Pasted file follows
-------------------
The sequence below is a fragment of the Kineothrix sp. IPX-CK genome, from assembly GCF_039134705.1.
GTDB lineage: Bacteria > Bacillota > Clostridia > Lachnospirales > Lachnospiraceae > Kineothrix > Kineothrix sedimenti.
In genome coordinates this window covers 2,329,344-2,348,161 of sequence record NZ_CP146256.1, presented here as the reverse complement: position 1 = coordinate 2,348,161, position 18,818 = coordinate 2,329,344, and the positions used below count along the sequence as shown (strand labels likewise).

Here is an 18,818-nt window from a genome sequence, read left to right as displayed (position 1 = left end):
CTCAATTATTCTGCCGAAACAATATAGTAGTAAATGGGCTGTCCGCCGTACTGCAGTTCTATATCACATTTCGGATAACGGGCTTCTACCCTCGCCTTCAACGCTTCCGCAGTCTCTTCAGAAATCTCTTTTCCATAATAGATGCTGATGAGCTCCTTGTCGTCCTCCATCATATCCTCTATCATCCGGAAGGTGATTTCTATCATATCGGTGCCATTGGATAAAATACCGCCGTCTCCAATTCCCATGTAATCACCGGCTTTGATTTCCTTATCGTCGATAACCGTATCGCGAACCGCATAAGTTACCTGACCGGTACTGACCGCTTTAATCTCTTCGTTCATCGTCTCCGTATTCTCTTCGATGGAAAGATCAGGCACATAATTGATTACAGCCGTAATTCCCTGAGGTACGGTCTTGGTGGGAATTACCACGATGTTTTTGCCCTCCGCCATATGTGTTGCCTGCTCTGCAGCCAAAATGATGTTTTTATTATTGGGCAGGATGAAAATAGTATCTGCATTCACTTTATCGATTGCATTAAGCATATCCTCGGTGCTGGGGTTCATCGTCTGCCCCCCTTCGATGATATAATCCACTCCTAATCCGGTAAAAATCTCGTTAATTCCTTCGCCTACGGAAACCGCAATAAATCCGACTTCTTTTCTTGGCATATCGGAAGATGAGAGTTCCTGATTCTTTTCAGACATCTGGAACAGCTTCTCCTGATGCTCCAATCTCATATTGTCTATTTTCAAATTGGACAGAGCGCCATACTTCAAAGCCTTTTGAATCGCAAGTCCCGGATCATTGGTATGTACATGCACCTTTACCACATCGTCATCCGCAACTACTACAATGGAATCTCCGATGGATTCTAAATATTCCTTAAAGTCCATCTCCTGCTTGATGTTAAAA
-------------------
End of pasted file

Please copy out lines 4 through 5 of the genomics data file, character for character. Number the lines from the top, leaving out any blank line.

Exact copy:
Here is an 18,818-nt window from a genome sequence, read left to right as displayed (position 1 = left end):
CTCAATTATTCTGCCGAAACAATATAGTAGTAAATGGGCTGTCCGCCGTACTGCAGTTCTATATCACATTTCGGATAACGGGCTTCTACCCTCGCCTTCAACGCTTCCGCAGTCTCTTCAGAAATCTCTTTTCCATAATAGATGCTGATGAGCTCCTTGTCGTCCTCCATCATATCCTCTATCATCCGGAAGGTGATTTCTATCATATCGGTGCCATTGGATAAAATACCGCCGTCTCCAATTCCCATGTAATCACCGGCTTTGATTTCCTTATCGTCGATAACCGTATCGCGAACCGCATAAGTTACCTGACCGGTACTGACCGCTTTAATCTCTTCGTTCATCGTCTCCGTATTCTCTTCGATGGAAAGATCAGGCACATAATTGATTACAGCCGTAATTCCCTGAGGTACGGTCTTGGTGGGAATTACCACGATGTTTTTGCCCTCCGCCATATGTGTTGCCTGCTCTGCAGCCAAAATGATGTTTTTATTATTGGGCAGGATGAAAATAGTATCTGCATTCACTTTATCGATTGCATTAAGCATATCCTCGGTGCTGGGGTTCATCGTCTGCCCCCCTTCGATGATATAATCCACTCCTAATCCGGTAAAAATCTCGTTAATTCCTTCGCCTACGGAAACCGCAATAAATCCGACTTCTTTTCTTGGCATATCGGAAGATGAGAGTTCCTGATTCTTTTCAGACATCTGGAACAGCTTCTCCTGATGCTCCAATCTCATATTGTCTATTTTCAAATTGGACAGAGCGCCATACTTCAAAGCCTTTTGAATCGCAAGTCCCGGATCATTGGTATGTACATGCACCTTTACCACATCGTCATCCGCAACTACTACAATGGAATCTCCGATGGATTCTAAATATTCCTTAAAGTCCATCTCCTGCTTGATGTTAAAA